In my second year of university, I sent my dad a text message.
“I feel like you don’t ever listen to me or care about my life anymore,” I said.
He read the message and didn’t respond. I cried.
A year later, a brain scan showed a significant loss of tissue in the right temporal lobe of his brain. His neurologist said he had exhibited signs of Chronic Traumatic Encephalopathy, a degenerative brain disease that can only be officially diagnosed posthumously. CTE has been found in many athletes. My dad isn’t an athlete but a few years before his diagnosis, he had a major concussion from falling off a horse.
Some symptoms of CTE include dementia, problems with thinking and memory, personality changes, and significant behavioral changes. Mike Webster, a former NFL player, was diagnosed with CTE after his death in 2002. His son described him as a smart, caring and loving man. However, in the last 10 years of his life, he became violent and angry. He died with no money and only a handful of friends who still cared about him.
In the years following my dad’s traumatic brain injury, my stepmom told me something wasn’t right. My dad couldn’t hold a conversation, he was rude and was insulting to acquaintances, friends, and family. He started getting angry over trivial things.
I sympathized with my stepmom and worked on getting him help. Despite his resistance, we believed that getting him to the hospital and a diagnosis would help.
But the diagnosis didn’t offer a way forward. In fact, the neurologist told us things would continue regressing in the years to come. In the meantime, my dad drank uncontrollably and would often fight with my stepmom.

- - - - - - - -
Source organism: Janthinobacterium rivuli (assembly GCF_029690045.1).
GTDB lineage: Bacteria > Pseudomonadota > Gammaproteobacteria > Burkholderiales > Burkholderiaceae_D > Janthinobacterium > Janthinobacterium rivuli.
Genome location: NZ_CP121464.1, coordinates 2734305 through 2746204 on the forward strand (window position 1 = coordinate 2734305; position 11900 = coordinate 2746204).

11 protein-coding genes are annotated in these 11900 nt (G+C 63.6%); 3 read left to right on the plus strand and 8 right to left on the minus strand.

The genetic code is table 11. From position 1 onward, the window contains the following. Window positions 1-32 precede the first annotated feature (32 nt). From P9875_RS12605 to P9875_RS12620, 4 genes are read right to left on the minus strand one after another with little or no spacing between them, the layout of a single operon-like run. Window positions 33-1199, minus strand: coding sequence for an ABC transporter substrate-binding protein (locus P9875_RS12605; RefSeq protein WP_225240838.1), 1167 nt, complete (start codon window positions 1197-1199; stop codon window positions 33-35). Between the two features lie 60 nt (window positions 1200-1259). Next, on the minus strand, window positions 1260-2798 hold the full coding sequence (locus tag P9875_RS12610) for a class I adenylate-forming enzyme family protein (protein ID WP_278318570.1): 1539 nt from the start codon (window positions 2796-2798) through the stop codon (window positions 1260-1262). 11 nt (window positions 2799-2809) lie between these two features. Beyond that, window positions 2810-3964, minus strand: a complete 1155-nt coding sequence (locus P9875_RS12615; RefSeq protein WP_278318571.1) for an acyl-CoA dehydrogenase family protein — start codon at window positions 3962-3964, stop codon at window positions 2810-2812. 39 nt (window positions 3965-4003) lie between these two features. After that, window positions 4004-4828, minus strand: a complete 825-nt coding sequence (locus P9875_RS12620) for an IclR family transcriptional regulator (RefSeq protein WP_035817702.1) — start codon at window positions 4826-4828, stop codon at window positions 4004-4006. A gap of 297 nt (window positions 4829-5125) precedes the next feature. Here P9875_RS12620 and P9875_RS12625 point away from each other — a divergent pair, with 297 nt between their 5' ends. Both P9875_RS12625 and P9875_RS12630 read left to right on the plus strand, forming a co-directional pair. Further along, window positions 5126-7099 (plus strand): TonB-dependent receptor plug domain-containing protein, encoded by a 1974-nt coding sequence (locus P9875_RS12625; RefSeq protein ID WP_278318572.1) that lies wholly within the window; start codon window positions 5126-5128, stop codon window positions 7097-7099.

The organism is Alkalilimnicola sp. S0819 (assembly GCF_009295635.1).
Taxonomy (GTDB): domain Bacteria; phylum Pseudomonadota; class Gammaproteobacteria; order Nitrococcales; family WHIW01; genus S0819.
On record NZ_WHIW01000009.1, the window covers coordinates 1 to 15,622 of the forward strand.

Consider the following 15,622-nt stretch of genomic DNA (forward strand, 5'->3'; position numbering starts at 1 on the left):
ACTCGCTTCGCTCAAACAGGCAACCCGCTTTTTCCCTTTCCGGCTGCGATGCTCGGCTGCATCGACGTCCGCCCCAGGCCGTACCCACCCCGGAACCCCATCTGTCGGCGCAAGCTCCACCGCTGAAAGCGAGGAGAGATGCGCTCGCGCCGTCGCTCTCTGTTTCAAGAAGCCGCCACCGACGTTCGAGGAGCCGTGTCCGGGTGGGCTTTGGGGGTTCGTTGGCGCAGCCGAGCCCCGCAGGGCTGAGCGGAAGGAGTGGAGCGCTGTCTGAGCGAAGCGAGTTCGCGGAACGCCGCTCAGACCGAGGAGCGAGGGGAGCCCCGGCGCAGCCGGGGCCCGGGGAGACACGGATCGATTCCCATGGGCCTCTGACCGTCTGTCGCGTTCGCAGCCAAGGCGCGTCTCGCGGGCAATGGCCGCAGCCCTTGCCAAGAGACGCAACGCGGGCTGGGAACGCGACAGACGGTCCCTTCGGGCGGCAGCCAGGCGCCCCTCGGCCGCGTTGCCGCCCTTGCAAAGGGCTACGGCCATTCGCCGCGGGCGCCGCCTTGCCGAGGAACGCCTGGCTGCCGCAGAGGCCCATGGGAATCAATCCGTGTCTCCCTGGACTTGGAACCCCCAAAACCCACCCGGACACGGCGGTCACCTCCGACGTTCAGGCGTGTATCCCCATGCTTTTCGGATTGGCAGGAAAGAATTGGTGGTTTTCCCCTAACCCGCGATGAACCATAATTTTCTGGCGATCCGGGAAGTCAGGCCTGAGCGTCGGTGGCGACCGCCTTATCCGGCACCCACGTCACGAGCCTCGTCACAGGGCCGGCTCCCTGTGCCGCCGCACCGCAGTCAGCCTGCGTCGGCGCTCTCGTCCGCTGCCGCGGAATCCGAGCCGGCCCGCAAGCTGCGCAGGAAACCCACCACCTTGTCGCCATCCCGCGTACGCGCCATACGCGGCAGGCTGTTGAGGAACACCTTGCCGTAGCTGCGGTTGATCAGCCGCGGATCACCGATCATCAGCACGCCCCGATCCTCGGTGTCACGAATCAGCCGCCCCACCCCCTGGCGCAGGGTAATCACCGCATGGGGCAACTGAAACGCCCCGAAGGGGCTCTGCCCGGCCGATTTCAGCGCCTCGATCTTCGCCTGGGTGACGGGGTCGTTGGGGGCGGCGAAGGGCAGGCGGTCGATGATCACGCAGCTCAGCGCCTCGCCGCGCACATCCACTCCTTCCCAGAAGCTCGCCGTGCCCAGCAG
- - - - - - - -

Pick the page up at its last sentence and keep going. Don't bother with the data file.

Eventually, she decided to leave.
As heartbreaking as this was, I understand why she left. Trying to control his outbursts and impulsive behavior was taxing on her. Staying with my dad meant sacrificing her own happiness.
Since then, I’ve been trying to come to terms with his injury and support him. Because my university is a 12-hour drive away from home, this isn’t easy. When I went home for a three-month summer holiday, I decided to spend a lot of time with him.
I soon realized that I didn’t enjoy being around my dad.
When I’m away from him, I often forget things aren’t the way they used to be. But when I’m with him, I am reminded how the man who raised me is disappearing.
My dad and I used to have a lot in common. I would talk to him about history, politics and current affairs. He would listen, comment and engage with me. He told me about the research he was doing. My dad lectured sociology and was interested in the social sciences. I say ‘was’ because he doesn’t have this interest anymore.
Instead, my dad talks at you about horse-racing. He doesn’t engage in conversation. If I or anyone else talks, he walks away or shouts over you. Being around him is a painful reminder that things will never be the same.
Spending time with my dad this past holiday, I found myself detaching and ignoring him. I’d go on my phone, or spend my time reading. This made me feel overwhelmed with guilt. This is the quality time I set aside to spend with my dad. Because I don’t know how much worse things will get I need to take advantage of the time I have.
The hard thing about my dad’s brain injury is that it’s hard to draw a line between the person my dad was and what changes in personality are because of his brain damage.
The changes didn’t appear overnight. They manifested over the years. This is why it took so long for my family to convince my dad to get a diagnosis. In the beginning, it was easy to ignore the changes.
Eventually, it became impossible to ignore.
What scares me is how easily his current personality can mask my memories of him. I constantly have to remind myself who my dad was before the injury.
What scares me, even more, is that I don’t think I know how to love the person he has become.
I’m grieving the man my dad was. I’m mourning the loss of his sense of humor, his enthusiasm, his willingness to engage in new activities, his intellect, and his wit. Most of all, I’m grieving his ability to show love.
At the same time, I’m trying to learn how to love the person he has become.
Of course, I will always love my dad. But I want to learn how to love him for everything he was and everything he has become. I’ll be learning how for the rest of my life.